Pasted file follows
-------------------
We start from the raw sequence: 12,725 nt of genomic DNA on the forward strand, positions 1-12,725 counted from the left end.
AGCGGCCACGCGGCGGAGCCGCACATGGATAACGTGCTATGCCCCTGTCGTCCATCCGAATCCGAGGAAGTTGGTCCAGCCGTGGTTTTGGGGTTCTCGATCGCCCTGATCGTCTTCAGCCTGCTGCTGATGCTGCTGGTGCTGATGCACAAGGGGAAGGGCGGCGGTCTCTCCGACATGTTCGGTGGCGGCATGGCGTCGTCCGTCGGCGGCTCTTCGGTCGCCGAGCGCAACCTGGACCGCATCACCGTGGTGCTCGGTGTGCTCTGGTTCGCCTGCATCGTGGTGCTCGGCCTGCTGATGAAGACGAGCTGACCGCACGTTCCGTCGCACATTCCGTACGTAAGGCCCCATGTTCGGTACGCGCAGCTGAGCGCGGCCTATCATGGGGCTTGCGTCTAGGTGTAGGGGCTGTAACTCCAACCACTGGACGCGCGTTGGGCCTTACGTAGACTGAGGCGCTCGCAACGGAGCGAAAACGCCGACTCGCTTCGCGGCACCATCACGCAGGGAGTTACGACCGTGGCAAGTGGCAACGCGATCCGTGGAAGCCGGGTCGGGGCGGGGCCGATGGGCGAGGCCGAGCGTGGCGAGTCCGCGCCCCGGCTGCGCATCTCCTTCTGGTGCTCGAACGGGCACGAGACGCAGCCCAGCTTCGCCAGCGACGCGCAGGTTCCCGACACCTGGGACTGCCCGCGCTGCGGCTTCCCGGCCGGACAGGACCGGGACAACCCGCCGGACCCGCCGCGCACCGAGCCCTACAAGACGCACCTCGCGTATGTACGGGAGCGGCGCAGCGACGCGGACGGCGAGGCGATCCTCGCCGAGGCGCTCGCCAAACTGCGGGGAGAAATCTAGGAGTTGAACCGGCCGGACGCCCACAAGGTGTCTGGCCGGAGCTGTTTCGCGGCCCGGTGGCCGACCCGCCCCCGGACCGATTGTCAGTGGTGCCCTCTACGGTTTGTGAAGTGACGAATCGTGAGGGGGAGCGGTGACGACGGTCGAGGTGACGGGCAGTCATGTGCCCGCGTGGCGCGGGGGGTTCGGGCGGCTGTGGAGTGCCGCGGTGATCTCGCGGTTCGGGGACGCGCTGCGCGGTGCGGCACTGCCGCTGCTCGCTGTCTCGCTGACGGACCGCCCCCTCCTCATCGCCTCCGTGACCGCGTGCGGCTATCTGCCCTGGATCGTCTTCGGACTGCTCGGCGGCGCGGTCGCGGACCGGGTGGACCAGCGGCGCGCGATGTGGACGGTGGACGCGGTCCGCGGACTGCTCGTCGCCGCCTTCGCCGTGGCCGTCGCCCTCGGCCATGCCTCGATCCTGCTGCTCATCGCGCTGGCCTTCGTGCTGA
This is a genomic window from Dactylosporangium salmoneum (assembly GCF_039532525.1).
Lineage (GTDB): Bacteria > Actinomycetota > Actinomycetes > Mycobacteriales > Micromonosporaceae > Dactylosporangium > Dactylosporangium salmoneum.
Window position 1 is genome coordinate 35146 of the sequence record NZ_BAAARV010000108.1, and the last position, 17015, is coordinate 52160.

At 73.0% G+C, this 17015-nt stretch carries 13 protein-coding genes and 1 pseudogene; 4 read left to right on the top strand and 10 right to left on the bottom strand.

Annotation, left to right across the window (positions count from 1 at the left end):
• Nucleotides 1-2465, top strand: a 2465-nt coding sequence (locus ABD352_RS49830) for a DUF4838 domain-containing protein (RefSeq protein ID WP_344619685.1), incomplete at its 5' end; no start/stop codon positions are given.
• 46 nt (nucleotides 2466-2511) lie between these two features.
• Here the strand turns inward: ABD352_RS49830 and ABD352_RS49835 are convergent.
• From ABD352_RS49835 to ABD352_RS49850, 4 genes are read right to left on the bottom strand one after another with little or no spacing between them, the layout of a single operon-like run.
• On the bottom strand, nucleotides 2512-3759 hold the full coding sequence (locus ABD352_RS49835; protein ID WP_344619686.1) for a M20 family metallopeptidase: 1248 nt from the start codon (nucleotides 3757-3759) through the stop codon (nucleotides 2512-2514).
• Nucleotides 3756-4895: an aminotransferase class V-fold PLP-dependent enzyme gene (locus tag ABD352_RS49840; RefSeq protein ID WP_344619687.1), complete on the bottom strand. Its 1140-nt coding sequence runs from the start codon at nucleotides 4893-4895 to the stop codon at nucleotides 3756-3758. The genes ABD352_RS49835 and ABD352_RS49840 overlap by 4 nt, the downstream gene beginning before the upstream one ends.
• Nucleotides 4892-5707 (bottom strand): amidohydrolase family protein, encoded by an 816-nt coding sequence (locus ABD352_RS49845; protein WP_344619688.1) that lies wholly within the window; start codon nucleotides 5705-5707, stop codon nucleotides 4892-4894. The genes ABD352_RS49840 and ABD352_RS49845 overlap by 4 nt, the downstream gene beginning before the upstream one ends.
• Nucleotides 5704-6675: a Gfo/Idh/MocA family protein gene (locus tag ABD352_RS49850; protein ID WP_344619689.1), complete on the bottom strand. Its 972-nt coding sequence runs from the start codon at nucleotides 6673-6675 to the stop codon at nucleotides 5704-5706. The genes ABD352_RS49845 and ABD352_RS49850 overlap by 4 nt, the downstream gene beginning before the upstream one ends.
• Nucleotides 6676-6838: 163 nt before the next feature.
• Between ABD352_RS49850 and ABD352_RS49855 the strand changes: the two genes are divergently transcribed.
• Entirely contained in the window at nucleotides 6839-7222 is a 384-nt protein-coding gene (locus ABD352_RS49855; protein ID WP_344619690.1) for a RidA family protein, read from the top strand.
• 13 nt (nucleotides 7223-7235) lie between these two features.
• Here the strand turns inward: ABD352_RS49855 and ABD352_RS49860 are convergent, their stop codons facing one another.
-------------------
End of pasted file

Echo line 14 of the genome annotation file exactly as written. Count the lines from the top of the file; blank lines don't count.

• Nucleotides 4892-5707 (bottom strand): amidohydrolase family protein, encoded by an 816-nt coding sequence (locus ABD352_RS49845; protein WP_344619688.1) that lies wholly within the window; start codon nucleotides 5705-5707, stop codon nucleotides 4892-4894. The genes ABD352_RS49840 and ABD352_RS49845 overlap by 4 nt, the downstream gene beginning before the upstream one ends.